I looked on CPAN for a good HTML diffing module and found squat. Then I remembered the HTML Tidy tool. I could run the two pieces of HTML I wanted to compare through Tidy and then compare the result. Tidy does a good job of forcing the HTML into a repeatable format.

Unfortunately, Tidy is a little too good. It turns out that Tidy did a really good job of fixing up broken tags! It turned my </th> into </td>, so my tests passed even when they shouldn’t. Using Tidy to test my HTML output turned out to be a really bad idea, since I wasn’t really testing the HTML my code generated.

This left me looking for an HTML diff tool again. I really couldn’t find much in the way of CLI tools on the Interwebs. CPAN has two modules which sort of work. There’s HTML::Diff, which uses regexes to parse the HTML. I didn’t even bother trying it, to be honest. (BTW, don’t blame Neil Bowers for this code, he’s just doing some light maintenance on it, he didn’t create it).

Then there’s Test::HTML::Differences. This uses HTML::Parser, at least. Unfortunately, it tries a little too hard to normalize HTML, and it got seriously confused by much of the HTML in the mdtest Markdown test suite.

I also tried using the W3C validator to somehow compare errors between two docs. I ended up adding some validation tests to the Markdent test suite, which is useful, but it still didn’t help me come up with a useful diff between two chunks of HTML.

I finally gave up and wrote my own tool, HTML::Differences. It turned out to be remarkably simple to get something that worked well enough to test Markdent, at least. I used HTML::TokeParser to turn the HTML into a list of events, and then normalized whitespace in text events (except when inside a <pre> tag).

Getting to this point took a while, especially since I was doing all of this in my free time. And that’s the story of why it took me six months to fix an incredibly trivial bug, and how testing HTML is trickier than I understood when I first started testing it with Markdent.

A little while back I asked people to test Params::Validate 1.14. Judging by the lack of bug reports I’m sure that many people tested it and it worked fine.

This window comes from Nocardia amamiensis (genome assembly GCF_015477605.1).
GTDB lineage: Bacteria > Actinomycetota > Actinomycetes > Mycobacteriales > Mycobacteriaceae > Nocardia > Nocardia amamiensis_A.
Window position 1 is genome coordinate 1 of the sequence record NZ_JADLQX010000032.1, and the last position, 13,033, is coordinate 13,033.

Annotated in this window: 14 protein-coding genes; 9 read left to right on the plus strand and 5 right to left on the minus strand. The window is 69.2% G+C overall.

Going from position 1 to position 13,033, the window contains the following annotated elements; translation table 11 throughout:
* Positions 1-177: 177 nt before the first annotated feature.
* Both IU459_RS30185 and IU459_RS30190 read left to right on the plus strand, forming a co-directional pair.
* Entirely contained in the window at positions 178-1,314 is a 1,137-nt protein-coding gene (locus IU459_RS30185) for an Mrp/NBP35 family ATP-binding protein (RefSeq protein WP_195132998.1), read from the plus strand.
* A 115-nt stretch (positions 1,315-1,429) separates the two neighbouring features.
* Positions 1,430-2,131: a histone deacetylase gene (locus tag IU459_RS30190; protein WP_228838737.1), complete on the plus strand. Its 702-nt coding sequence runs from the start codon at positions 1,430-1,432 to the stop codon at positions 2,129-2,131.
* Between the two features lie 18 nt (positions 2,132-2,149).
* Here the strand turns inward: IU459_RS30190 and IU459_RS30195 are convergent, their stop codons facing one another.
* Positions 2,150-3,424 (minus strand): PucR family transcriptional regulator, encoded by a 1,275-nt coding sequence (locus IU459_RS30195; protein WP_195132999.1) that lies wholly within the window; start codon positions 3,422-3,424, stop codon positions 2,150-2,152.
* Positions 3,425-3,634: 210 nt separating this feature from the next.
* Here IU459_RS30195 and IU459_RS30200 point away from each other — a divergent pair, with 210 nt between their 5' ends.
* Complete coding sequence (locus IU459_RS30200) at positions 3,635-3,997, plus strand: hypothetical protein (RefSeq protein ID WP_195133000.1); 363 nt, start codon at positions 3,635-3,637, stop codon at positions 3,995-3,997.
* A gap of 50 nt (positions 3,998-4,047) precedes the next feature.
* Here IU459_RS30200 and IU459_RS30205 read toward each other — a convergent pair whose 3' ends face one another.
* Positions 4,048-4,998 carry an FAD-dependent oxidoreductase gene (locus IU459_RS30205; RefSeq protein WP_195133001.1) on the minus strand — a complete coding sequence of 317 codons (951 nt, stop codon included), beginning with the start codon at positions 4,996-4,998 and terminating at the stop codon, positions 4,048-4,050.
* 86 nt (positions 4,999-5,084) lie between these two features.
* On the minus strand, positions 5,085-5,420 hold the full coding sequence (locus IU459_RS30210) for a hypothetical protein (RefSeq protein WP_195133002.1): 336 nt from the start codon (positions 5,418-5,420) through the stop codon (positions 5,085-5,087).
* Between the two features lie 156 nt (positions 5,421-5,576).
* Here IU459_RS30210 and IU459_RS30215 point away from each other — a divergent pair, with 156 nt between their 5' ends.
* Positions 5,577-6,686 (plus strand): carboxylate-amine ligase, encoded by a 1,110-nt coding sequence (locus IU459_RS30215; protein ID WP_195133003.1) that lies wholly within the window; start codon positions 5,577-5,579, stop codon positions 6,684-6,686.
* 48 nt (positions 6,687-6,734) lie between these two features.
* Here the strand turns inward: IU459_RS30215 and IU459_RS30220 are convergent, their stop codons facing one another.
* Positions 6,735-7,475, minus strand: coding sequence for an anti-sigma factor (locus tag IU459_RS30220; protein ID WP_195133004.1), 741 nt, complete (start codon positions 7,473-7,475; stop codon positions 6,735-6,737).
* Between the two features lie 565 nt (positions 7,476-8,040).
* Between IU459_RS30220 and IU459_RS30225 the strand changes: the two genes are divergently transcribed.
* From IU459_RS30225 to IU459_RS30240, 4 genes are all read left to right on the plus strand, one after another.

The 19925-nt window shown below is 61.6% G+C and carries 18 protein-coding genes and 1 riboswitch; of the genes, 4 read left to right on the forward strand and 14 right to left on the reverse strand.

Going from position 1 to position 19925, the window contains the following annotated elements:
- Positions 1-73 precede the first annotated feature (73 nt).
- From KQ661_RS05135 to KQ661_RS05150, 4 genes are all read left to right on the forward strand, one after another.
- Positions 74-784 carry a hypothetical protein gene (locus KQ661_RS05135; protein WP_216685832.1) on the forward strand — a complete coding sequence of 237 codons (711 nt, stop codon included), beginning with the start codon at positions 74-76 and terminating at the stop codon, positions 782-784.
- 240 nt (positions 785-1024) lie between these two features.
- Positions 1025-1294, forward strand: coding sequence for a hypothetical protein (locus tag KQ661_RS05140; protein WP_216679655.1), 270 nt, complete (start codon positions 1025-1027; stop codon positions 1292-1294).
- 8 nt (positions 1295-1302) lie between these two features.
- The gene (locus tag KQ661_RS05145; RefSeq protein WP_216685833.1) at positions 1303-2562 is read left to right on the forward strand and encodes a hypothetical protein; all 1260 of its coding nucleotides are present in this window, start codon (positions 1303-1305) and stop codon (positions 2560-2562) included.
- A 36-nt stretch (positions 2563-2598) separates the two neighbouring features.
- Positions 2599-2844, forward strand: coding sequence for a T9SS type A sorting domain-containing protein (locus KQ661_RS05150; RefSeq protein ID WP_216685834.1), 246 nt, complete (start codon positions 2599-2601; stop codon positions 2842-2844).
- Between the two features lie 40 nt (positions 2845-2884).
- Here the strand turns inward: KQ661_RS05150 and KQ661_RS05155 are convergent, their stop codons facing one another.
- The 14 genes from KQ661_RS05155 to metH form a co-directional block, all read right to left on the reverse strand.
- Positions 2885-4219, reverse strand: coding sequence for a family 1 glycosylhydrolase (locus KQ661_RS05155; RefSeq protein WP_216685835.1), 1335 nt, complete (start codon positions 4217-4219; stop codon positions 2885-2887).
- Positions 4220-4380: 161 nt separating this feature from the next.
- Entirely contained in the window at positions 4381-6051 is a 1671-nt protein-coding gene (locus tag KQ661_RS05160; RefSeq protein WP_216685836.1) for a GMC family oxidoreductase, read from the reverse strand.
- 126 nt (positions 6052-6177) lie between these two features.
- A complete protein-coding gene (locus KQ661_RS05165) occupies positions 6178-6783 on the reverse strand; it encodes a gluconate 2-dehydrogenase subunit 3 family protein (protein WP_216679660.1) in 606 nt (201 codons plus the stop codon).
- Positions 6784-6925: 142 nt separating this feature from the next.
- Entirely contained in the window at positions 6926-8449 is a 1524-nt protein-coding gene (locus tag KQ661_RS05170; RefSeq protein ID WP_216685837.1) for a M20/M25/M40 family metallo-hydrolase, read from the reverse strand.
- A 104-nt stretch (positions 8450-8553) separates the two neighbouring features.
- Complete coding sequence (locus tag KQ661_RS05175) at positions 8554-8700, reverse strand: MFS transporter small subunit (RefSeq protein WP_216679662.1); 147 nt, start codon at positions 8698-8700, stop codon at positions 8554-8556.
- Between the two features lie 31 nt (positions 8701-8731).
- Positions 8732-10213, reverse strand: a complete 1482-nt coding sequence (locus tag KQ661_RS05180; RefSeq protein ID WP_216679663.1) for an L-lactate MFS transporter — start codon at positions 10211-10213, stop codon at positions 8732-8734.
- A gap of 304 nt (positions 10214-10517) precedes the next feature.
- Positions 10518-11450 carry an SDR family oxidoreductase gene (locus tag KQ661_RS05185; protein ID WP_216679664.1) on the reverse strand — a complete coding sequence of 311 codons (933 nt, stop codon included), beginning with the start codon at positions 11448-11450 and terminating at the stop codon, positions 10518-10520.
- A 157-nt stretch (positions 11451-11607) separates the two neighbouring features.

Ok, just kidding. I strongly suspect almost no one tested it and that someone will yell at me for breaking their software. But hey, I tried.

Now I’m asking folks to try out MooseX::Params::Validate 0.20. This release makes a rather major change to the exception thrown when a type constraint rejects a value. The exception is now an object, and it stringifies to something that includes the message generated by the type constraint object, just like Moose does internally.

This is a big improvement when debugging, since the generic Params::Validate message may be much less helpful than a custom message you provide. However, if you have code that traps exceptions and matches the message against a regex, that code might break.

So please test release this against your code base. If the only issue you find is a change in error text, please adjust your code accordingly. Of course, if you find some other unintended bug I introduced, please let me know about it. Once again, if I don’t hear anything in the next week or so, I’ll feel free to release a non-trial version.

I’ve just released a new version of Params::Validate that allows validation callbacks to die in order to provide a custom error message or exception object. This was a long-needed feature, and will enable me to make Moose::Params::Validate support the error messages provided by type objects, which has also been long-needed.

However, I’m a little nervous about any changes to Params::Validate, since it’s used a rather large chunk of CPAN. It has c. 350 direct dependents, and those include things like Log::Dispatch and DateTime, so the actual downstream reach is pretty huge. I’d rather not break some large of CPAN or your in-house applications.

That all said, the behavior of calling die in a callback sub has always been undefined and undocumented, so no one should have been doing it prior to now (I say with forced optimism and the realization that someone probably is doing it anyway).

So please take a moment to install the latest trial release and test it with your code base. If your apps are using a lot of CPAN modules there’s a good chance that Params::Validate is already in your stack, even if you don’t use it directly. If you find any breakage, please report it on rt.cpan.org.

If I don’t hear about any breakage in a week or so and CPANTesters looks good, I’ll release a non-TRIAL version.

We’ve actually been trying to hire someone for a while, but there was some question about what states we can hire from.

First of all, we’re hiring a Senior Software Engineer. This involves a lot of Perl, some Go, and the possibility of C and other languages from time to time. This is mostly backend work, building web services at an ever growing scale. We’re accepting applications for this position from all US states and Canada.